Welcome Nguyen Art Foundation as new Patron of CIMAM!
The Nguyen Art Foundation, Ho Chi Minh, Vietnam, has recently become a Patron of CIMAM.
Established in 2018 by Quynh Nguyen, Nguyen Art Foundation (NAF) was born from a desire to better serve the artistic community of Vietnam. Acting as a branching support structure, NAF expands the possibilities for contemporary art in Vietnam by facilitating artistic and intellectual exchange through our Collection, Exhibitions, Education and Public Programs, and Development Projects, in the hope that such initiatives will not only enrich individual practices but also promote the overall growth of our local art scene.
Our Collection focuses on artists connected in any way to Vietnam and refuses to limit artists by a definition of identity that is restricted to nationality, instead prioritizing their practice, experimentation, and criticality as defining factors. The Collection thus features work from both Vietnamese and foreign artists, enlarging the definition of what can be considered ‘art from Vietnam’.
With education at the core of our values, NAF partners with the EMASI Schools and Renaissance International School Saigon, embedding artworks into the students’ daily life by featuring its Collection and hosting thematic exhibitions, both across different campuses and in dedicated art spaces. NAF aspires to connect with and offer students, as well as our local audience, a chance to engage with groundbreaking forms of artistic production from Vietnam and beyond.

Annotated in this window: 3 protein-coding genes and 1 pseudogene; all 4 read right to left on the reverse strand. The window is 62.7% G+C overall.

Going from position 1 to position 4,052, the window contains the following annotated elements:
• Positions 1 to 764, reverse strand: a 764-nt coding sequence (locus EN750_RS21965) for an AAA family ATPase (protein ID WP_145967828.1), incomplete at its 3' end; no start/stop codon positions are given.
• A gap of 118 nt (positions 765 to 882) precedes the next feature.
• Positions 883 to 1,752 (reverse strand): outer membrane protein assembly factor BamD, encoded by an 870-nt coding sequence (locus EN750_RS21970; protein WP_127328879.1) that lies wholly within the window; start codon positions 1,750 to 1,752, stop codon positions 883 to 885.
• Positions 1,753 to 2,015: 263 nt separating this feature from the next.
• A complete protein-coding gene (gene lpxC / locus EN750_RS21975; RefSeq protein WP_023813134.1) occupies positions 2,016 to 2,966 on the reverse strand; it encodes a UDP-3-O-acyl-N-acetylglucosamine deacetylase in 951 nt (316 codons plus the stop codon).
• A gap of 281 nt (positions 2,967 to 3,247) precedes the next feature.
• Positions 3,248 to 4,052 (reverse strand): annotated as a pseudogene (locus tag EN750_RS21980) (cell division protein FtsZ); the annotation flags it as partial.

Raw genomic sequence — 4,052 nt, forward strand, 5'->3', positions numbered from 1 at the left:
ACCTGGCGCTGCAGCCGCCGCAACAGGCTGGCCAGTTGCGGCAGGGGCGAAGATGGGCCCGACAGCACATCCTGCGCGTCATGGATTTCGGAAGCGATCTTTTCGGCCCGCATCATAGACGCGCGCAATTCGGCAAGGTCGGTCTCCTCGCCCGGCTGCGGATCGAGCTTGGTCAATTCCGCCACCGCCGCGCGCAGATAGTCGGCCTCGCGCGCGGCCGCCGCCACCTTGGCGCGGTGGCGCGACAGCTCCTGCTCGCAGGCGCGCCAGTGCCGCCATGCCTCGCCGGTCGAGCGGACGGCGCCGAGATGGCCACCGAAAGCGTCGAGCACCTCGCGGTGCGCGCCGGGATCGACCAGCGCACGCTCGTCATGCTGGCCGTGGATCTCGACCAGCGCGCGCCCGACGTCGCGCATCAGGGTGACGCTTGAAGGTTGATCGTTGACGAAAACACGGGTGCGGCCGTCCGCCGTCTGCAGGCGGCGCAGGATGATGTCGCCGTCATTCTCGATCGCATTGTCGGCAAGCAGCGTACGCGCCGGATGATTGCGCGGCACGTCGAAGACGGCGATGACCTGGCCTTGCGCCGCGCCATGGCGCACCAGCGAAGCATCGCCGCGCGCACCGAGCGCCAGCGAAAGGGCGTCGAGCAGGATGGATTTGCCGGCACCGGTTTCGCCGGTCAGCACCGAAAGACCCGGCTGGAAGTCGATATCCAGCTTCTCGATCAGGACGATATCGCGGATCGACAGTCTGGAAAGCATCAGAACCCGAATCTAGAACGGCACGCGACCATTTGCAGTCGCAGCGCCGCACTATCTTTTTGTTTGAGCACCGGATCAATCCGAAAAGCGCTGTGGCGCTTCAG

Can you share the inspiration and journey that led to the establishment of the Nguyen Art Foundation in 2018 and what unique role you envisioned it playing in Vietnam's contemporary art scene?
I have been collecting art since 1995, and over the years, this passion has gradually grown into a profound commitment, becoming a central influence in my life. In 2014, after spending a few years in Houston, Texas, I decided to open the International Modern Art Gallery to showcase the works of Vietnamese artists to a new audience in the US.